version was practically arcade perfect. The first 8-meg cart on the 
market, Strider continued in the tradition of excellent arcade-to-home 
ports by Sega, and fans yearning for the original arcade version could 
now be happy. 

After the Genesis/SMS releases, not much was heard of Strider for a few 
years. A PC-Engine Super CD (TurboGrafx-16/TurboDuo in North America) 
version was released in Japan at some point along the line, although the 
release is incredibly hard to come by (and very expensive when it is 
found), even in Akihabara, Tokyo's notorious electronics mecca. It can 
be assumed that, like the Genesis/MD version before it, PCE Strider is 
arcade perfect, or very near. U.S. Gold, the company that originally 
ported the game to home computer, still having some sort of license for 
the series hacked together a 'sequel' called Strider Returns: Journey 
into Darkness. Released for the Sega Genesis and Game Gear, as well as 
the Amiga home computer, the game is laughable at best, and is by far 
the worst game in the series. Needless to say, this was the last that 
was heard of Strider for many years...

Fast forward to 1998, and Capcom has all but forsaken platformers for a 
plethora of versus fighting games. After their successful Marvel vs. 
Street Fighter game (the sequel to their successful X-Men vs. Street 
Fighter game), Capcom one-ups the roster to include not only Street 
Fighter characters, but characters from the entire Capcom line-up. 
Amongst other almost forgotten faces (including Captain Commando), 
Strider Hiryu appeared, and quickly became one of the most popular 
characters in the game (not to mention one of the most powerful). After 
re-discovering Hiryu, and then re-discovering his previous games, fans 
clamoured for a new Strider game. Luckily, Capcom acknowledged this, and 
Strider 2 was shown for the first time as a System 12 (Playstation 
compatible board) arcade title at Capcom's 1999 E3 booth. Although only 
part of one level was playable (the beginning of level that turned out 
to be Mission 02), the game was incredibly impressive, featuring a much 
faster, and kinetic, pace than the original. Using 3D backgrounds in a 
2D world (basically a 2D game with fancy backgrounds) and anime-styled 
characters, the game was a sleeper hit at the show. After many delays, 
Capcom unleashed Strider Hiryu 2 in Japanese arcades on December 24, 
1999. Soon after, it was announced that the game would be ported to the 
Sony Playstation, and as a bonus would include the original game on a 
second disc. Eventually titled Strider Hiryu 1&2, the double disc set 
hit Japanese stores on February 24, 2000 for 6800 yen (suggested 
retail). 

Although no formal announcement has been made, the game is expected to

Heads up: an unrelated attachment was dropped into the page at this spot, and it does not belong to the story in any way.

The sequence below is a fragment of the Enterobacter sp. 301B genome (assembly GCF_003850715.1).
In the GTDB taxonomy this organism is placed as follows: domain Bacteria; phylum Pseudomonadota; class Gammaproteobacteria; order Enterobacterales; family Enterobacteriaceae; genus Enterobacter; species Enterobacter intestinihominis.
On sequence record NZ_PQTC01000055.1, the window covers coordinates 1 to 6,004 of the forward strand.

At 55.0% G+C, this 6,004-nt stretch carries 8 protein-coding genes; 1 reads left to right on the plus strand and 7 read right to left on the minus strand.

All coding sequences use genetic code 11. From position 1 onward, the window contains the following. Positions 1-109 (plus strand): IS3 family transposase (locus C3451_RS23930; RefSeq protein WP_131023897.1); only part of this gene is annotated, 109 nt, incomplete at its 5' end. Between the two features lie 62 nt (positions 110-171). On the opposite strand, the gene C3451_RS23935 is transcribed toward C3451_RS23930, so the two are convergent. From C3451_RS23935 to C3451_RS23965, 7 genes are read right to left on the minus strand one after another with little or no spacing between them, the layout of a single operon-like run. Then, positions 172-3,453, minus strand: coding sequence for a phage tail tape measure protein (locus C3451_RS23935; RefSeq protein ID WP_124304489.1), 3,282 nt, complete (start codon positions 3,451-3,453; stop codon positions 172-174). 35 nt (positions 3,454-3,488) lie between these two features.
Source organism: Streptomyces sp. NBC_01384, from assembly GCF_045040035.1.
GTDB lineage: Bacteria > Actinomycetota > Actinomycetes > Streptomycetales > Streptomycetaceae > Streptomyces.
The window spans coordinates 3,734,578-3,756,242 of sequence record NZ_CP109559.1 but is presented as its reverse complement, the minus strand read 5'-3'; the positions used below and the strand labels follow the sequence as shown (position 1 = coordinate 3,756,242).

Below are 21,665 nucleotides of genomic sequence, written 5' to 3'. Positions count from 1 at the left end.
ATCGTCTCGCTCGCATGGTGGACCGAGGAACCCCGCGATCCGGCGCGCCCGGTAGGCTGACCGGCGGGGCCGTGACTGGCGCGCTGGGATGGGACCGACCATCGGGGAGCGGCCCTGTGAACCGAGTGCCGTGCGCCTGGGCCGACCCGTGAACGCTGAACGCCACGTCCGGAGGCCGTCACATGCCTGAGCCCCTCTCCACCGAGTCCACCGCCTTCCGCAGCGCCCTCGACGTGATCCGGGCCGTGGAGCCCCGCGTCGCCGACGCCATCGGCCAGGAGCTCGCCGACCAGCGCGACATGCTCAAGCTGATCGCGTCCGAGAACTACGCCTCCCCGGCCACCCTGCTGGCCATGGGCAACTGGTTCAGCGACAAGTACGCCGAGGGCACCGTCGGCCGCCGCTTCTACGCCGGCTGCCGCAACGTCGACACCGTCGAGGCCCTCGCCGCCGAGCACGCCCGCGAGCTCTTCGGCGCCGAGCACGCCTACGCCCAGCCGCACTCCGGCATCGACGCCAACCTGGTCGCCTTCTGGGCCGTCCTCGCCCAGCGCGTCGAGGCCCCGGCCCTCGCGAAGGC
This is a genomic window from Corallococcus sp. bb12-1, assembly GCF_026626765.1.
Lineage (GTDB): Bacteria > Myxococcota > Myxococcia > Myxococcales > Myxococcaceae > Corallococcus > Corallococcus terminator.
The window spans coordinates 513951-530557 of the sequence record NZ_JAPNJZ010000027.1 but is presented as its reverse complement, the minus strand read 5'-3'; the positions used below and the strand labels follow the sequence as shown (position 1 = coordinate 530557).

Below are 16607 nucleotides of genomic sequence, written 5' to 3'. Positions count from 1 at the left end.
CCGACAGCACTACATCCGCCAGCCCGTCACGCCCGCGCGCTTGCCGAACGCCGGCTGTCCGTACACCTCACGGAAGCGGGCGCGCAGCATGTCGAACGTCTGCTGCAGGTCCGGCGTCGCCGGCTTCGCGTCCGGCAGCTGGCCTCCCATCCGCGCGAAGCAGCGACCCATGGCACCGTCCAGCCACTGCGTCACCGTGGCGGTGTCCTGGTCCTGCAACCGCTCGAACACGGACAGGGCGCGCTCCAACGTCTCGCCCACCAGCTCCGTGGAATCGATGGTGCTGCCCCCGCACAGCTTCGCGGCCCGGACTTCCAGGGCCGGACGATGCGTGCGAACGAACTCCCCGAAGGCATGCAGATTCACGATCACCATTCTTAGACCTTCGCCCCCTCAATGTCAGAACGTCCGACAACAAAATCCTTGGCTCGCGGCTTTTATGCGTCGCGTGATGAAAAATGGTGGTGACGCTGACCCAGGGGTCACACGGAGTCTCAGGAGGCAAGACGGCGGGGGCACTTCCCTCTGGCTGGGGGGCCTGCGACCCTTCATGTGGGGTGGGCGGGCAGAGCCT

be released in North America at some point in 2000. While I am unaware 
of N.American arcade version of Strider 2, the Asian arcade version is 
totally in English, so the port would be a relatively painless one. 
Also, as the release of Strider Hiryu 1&2 has stirred more interest in 
both print and online sources, Capcom would be rather daft not to 
release the title in other regions.


0 . 0 . 3 - - - - - - - - - - - - - - - - - - - - - - - - - - - - - /
                                           section 0.0.3: characters
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- - - general controls: Strider 2 - - - - - - -

While the original Strider was limited in moves, Strider 2 has a great 
deal of them, making for very fast paced and exciting gameplay. As the 
game features buttong remapping, the buttons will be referred to as they 
are labeled in the options screen: Attack, Jump, Slide (nee Sliding), 
and Boost. This section is by no means complete, but should give you an 
idea of what the Striders are capable of. As mentioned before, this is 
done by memory, so mistakes may be contained within.


- Move techniques: 

Pressing left or right twice quickly in succession will cause Strider to 
dash in the direction pressed. Continue holding the button to keep 
Strider running. As you run, you are able to attack with the cipher 
without slowing down. Jumping is also possible.

Holding down will make Strider crouch. Attacking is possible from this 
lower position. Pressing the Jump button while crouched will cause 
Strider to Slide.


- Attack techniques:

The options menue contains an option called Rapid. Turning rapid on will 
allow Strider to attack continuously by holding the Attack button.

Attacking is possible while jumping, running, climbing, hanging, 
falling, walking, and standing still.

Attacking while the boost is activated will give Strider not only a more